The hash is a 256-bit number wedded to the nonce. It must start with a huge number of zeroes (i.e., be extremely small).
When the first block of a chain is created, a nonce generates the cryptographic hash. The data in the block is considered signed and forever tied to the nonce and hash unless it is mined.
Miners create new blocks on the chain through a process called mining.
In a blockchain every block has its own unique nonce and hash, but also references the hash of the previous block in the chain, so mining a block isn't easy, especially on large chains.
Miners use special software to solve the incredibly complex math problem of finding a nonce that generates an accepted hash. Because the nonce is only 32 bits and the hash is 256, there are roughly four billion possible nonce-hash combinations that must be mined before the right one is found. When that happens miners are said to have found the "golden nonce" and their block is added to the chain.
Making a change to any block earlier in the chain requires re-mining not just the block with the change, but all of the blocks that come after. This is why it's extremely difficult to manipulate blockchain technology.
When a block is successfully mined, the change is accepted by all of the nodes on the network and the miner gets a financial reward.
One of the most important concepts in blockchain technology is decentralization. No one computer or organization can own the chain. Instead, it is a distributed ledger via the nodes connected to the chain. Nodes can be any kind of electronic device that maintains copies of the blockchain and keeps the network functioning.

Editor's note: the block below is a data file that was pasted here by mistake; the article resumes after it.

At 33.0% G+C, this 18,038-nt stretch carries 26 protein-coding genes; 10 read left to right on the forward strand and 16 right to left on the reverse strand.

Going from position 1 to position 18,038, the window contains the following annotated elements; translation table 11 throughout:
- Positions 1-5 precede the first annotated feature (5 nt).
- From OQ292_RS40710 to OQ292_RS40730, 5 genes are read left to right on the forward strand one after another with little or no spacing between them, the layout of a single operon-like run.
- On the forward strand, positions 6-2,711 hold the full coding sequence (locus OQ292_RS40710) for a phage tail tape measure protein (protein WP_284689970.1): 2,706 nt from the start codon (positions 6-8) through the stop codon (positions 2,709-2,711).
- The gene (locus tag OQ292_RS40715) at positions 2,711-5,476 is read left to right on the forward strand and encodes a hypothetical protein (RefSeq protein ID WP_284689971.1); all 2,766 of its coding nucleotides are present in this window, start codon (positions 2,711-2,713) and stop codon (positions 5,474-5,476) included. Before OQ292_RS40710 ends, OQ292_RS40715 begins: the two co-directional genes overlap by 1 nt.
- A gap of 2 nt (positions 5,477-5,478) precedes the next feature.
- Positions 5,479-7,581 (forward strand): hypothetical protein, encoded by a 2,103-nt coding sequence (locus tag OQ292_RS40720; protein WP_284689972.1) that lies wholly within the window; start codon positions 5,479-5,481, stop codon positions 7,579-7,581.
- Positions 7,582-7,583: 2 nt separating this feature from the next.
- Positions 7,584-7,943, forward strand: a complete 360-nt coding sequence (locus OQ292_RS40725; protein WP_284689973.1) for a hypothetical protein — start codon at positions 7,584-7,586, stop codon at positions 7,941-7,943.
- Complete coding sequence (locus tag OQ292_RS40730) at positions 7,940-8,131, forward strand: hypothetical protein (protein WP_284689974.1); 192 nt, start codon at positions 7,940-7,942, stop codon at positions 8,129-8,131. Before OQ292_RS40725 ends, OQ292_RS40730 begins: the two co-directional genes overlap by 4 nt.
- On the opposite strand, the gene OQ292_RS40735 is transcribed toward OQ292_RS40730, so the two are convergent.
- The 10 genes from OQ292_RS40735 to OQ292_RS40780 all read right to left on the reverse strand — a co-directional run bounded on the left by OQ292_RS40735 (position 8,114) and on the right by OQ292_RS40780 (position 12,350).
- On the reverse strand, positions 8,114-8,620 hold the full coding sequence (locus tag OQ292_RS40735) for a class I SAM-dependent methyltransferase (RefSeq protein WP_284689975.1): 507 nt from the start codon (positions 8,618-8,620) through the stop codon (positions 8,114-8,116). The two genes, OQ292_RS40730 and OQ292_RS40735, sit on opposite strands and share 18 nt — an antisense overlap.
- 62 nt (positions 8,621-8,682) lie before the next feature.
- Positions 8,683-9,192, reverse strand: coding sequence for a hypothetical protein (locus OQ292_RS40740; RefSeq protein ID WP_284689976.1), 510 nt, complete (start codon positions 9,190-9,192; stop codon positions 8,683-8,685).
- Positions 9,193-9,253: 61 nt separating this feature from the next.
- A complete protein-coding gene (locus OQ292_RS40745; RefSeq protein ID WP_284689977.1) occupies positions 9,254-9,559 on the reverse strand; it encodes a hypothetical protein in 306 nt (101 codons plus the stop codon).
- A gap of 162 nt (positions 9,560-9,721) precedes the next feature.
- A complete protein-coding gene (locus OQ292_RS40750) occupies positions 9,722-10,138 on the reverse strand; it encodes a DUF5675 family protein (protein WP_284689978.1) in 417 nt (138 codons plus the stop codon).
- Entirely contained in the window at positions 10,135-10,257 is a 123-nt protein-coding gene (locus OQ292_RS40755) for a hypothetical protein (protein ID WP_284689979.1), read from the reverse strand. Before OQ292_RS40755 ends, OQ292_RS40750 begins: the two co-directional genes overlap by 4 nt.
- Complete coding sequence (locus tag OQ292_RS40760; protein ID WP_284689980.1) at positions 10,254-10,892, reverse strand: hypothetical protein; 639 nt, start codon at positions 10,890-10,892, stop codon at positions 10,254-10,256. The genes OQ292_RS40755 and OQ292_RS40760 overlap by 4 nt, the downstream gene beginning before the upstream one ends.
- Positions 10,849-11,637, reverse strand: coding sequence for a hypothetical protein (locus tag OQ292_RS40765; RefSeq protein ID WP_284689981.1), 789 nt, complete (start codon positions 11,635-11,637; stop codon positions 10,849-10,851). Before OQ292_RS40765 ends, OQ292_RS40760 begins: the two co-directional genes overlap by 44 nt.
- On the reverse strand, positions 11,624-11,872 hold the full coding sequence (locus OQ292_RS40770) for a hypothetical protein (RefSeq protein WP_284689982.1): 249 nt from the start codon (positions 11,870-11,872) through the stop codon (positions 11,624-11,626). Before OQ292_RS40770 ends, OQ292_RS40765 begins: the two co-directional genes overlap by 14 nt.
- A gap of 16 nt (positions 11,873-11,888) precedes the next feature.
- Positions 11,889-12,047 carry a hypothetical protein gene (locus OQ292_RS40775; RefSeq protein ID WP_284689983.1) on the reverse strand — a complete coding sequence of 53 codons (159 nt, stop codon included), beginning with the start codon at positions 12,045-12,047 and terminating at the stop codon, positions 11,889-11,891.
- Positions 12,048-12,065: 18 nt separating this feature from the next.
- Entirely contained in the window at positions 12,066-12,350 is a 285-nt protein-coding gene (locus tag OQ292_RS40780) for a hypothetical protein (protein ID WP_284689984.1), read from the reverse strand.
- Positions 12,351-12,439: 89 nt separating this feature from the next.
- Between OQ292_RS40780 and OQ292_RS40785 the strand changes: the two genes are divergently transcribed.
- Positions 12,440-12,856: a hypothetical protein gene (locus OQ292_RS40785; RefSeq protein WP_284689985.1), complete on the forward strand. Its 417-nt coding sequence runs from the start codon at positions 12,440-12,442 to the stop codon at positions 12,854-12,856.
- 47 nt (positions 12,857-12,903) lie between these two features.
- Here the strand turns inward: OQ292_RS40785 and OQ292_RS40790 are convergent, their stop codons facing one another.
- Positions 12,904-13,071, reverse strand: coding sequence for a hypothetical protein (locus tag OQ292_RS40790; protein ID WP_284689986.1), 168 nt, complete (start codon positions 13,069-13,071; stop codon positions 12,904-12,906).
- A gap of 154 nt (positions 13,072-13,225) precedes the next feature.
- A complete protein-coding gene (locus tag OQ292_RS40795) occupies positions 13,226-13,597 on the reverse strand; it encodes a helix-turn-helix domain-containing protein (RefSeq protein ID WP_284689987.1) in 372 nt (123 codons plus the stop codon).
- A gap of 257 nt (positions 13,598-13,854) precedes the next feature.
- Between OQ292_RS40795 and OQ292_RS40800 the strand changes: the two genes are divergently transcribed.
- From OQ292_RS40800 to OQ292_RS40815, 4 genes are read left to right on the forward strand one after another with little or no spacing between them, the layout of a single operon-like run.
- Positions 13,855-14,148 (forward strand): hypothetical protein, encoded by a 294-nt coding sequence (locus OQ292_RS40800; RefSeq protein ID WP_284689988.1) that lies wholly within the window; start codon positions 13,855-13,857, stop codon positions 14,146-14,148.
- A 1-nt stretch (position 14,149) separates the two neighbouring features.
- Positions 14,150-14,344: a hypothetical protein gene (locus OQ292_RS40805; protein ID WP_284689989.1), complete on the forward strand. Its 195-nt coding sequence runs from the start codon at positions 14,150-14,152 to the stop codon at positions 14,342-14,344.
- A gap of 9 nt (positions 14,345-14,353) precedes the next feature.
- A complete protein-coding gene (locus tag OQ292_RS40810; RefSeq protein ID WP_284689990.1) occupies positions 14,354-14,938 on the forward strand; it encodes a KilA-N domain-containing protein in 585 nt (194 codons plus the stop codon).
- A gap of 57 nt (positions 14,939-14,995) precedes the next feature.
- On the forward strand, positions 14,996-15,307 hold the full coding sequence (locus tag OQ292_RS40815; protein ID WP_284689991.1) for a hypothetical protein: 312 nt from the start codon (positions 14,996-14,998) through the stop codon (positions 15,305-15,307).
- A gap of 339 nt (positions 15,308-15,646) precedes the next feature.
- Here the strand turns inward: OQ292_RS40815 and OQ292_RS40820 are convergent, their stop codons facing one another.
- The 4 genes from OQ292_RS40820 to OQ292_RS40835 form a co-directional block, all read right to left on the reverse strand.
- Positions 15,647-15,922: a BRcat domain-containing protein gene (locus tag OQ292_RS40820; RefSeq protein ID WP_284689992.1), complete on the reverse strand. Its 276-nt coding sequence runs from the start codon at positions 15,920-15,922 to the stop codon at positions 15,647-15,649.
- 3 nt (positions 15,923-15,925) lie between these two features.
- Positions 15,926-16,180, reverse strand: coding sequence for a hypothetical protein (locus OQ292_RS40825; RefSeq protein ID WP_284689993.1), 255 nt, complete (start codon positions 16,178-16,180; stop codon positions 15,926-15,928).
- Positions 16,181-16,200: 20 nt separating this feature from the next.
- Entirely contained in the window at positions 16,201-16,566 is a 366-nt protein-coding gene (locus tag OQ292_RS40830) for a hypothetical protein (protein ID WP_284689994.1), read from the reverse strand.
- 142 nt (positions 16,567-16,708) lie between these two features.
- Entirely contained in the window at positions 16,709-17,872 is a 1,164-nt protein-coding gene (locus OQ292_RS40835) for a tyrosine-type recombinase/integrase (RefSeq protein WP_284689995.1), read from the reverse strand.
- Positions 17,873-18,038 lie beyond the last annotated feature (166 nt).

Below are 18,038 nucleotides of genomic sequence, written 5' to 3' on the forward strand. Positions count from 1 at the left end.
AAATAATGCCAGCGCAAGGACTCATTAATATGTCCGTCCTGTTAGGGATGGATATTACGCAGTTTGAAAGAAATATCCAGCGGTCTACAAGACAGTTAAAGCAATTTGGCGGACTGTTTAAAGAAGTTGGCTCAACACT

Every node has its own copy of the blockchain and the network must algorithmically approve any newly mined block for the chain to be updated, trusted and verified. Since blockchains are transparent, every action in the ledger can be easily checked and viewed. Each participant is given a unique alphanumeric identification number that shows their transactions.
Combining public information with a system of checks-and-balances helps the blockchain maintain integrity and creates trust among users. Essentially, blockchains can be thought of as the scalability of trust via technology.
How blockchain evolved from Bitcoin to Ethereum?
Originally created as the ultra transparent ledger system for a Bitcoin to operate on, blockchain has long been associated with cryptocurrency, but the technology's transparency and security has seen growing adoption in a number of areas, much of which can be traced back to the development of the Ethereum blockchain.
In late 2013, Russian-Canadian developer Vitalik Buterin published a white paper that proposed a platform combining traditional blockchain functionality with one key difference: the execution of computer code. Thus, the Ethereum was born.
Ethereum blockchain lets developers create sophisticated programs that can communicate with one another on the blockchain.
That's all from my side community! I hope that you have gained a slight idea of blockchain technology. I encourage you to get more insights of this technology.